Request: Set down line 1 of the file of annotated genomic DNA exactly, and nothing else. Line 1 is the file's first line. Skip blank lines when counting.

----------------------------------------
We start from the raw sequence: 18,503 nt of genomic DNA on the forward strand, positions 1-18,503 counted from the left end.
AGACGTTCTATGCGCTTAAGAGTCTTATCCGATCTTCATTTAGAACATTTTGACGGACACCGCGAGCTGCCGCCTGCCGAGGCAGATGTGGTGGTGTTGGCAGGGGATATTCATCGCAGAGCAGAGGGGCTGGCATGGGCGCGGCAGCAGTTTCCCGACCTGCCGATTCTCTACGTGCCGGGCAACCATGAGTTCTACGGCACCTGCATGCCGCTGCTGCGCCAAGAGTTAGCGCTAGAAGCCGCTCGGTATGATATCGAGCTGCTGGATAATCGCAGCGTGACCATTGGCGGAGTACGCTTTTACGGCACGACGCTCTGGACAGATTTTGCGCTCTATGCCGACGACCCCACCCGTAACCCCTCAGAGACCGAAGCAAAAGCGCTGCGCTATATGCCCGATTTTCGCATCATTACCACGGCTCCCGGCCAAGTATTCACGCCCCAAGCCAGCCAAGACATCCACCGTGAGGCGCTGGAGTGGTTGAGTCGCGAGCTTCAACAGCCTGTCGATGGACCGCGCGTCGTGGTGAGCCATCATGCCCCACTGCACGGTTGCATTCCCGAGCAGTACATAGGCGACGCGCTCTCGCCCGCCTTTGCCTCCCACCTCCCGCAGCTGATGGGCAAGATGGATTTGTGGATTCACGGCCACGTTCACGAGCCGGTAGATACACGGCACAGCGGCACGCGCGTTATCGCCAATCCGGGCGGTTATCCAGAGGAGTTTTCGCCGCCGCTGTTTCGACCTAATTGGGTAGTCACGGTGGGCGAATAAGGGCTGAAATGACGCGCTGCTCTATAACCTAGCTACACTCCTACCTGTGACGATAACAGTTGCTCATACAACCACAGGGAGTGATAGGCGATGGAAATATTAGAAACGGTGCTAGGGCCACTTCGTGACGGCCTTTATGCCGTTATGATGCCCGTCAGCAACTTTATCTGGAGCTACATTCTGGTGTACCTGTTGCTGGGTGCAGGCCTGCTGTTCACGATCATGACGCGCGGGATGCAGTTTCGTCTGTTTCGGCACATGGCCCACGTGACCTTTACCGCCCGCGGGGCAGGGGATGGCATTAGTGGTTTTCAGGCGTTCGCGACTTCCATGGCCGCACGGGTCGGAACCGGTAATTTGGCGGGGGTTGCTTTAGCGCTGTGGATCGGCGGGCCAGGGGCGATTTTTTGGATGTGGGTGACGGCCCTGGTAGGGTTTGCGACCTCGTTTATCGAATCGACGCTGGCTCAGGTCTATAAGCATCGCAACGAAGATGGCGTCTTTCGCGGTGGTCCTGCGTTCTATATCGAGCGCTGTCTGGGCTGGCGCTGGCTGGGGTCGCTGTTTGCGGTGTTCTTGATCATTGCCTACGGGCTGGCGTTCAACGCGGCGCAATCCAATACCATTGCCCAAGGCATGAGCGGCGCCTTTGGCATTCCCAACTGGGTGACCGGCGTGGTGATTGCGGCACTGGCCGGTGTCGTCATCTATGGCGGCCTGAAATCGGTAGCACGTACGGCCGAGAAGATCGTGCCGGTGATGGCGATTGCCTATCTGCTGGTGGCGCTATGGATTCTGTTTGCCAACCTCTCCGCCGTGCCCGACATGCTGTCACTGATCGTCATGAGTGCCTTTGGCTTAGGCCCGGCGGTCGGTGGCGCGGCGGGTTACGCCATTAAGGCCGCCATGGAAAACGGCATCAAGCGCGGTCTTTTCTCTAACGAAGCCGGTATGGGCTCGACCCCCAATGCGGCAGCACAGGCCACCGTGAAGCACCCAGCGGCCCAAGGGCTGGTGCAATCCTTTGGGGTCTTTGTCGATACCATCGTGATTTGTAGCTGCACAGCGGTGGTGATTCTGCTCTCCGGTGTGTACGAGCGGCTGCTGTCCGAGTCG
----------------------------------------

We start from the raw sequence: 18,503 nt of genomic DNA on the forward strand, positions 1-18,503 counted from the left end.